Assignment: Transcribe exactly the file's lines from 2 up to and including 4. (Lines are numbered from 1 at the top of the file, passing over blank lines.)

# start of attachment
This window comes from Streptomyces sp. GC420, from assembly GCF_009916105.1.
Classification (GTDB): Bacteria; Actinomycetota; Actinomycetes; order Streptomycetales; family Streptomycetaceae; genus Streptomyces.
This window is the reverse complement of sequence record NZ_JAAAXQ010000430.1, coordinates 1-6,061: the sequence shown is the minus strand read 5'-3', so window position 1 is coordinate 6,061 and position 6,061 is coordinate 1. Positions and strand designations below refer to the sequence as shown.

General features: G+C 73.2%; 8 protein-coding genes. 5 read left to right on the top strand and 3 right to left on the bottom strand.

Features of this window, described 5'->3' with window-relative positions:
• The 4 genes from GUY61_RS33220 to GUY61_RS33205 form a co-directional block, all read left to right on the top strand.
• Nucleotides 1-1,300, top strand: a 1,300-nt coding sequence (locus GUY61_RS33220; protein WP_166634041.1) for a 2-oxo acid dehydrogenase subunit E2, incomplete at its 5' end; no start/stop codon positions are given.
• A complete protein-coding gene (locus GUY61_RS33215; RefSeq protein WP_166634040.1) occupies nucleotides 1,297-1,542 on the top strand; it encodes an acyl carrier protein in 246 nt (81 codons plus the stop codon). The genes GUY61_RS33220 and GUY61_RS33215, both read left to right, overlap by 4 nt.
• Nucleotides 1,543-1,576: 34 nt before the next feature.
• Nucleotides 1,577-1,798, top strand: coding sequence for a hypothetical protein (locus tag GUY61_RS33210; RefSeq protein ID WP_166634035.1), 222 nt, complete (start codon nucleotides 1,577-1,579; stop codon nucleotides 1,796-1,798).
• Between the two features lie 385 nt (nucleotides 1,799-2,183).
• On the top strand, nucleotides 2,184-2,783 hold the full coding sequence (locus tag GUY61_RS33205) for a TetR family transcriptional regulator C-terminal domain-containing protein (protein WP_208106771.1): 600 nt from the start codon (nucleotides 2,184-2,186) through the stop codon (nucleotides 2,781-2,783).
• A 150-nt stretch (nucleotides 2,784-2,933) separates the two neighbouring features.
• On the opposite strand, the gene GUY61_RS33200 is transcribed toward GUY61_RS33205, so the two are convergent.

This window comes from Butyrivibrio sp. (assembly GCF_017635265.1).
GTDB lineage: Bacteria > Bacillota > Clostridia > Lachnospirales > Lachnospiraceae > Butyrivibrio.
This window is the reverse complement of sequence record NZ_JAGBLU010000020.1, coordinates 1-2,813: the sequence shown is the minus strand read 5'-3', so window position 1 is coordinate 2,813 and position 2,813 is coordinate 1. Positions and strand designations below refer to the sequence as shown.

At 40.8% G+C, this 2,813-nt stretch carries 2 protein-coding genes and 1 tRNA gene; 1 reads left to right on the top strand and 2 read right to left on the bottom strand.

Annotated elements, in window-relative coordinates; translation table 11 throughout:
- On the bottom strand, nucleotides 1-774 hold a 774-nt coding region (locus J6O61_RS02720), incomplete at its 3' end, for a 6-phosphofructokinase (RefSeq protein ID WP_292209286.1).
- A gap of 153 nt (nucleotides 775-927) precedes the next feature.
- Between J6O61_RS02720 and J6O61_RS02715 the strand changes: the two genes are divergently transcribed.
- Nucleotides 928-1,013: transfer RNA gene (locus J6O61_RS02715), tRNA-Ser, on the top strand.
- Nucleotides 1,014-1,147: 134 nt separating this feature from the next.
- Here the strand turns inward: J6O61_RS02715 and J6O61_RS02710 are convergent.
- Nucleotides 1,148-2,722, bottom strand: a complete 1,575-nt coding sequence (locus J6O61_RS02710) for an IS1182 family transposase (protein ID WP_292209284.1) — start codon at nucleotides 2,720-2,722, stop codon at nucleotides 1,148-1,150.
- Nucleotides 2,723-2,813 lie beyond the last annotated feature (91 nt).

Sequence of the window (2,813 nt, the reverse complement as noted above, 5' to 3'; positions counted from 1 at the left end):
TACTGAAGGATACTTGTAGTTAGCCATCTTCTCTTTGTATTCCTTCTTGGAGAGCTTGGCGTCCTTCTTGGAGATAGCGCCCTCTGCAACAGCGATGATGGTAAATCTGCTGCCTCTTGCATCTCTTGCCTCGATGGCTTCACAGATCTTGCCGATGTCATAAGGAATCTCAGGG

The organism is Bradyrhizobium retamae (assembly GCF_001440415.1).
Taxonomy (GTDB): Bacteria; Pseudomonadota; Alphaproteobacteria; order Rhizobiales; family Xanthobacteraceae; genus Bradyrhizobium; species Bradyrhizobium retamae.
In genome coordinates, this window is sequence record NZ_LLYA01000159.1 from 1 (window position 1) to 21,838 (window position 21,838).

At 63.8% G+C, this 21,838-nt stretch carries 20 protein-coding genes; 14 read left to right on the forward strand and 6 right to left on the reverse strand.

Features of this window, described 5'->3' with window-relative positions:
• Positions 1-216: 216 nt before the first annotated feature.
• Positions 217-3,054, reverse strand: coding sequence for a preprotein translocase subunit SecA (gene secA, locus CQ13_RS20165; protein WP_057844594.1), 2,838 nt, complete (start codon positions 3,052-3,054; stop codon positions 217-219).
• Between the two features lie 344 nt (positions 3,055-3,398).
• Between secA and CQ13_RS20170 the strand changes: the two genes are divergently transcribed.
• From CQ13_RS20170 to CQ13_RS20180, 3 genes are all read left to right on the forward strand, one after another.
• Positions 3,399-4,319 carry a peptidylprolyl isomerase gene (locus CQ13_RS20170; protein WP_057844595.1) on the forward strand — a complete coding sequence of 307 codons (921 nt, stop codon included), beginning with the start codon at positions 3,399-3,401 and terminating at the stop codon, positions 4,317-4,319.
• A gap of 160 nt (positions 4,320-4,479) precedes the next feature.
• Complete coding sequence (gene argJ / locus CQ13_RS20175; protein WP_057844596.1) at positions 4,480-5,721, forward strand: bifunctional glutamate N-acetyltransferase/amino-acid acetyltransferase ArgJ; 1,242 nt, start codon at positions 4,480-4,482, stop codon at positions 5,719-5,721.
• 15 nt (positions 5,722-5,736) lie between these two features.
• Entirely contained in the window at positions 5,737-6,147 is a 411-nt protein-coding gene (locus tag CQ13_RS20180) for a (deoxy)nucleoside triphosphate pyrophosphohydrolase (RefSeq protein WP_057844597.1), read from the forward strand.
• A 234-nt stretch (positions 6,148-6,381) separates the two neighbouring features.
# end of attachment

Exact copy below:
Classification (GTDB): Bacteria; Actinomycetota; Actinomycetes; order Streptomycetales; family Streptomycetaceae; genus Streptomyces.
This window is the reverse complement of sequence record NZ_JAAAXQ010000430.1, coordinates 1-6,061: the sequence shown is the minus strand read 5'-3', so window position 1 is coordinate 6,061 and position 6,061 is coordinate 1. Positions and strand designations below refer to the sequence as shown.

General features: G+C 73.2%; 8 protein-coding genes. 5 read left to right on the top strand and 3 right to left on the bottom strand.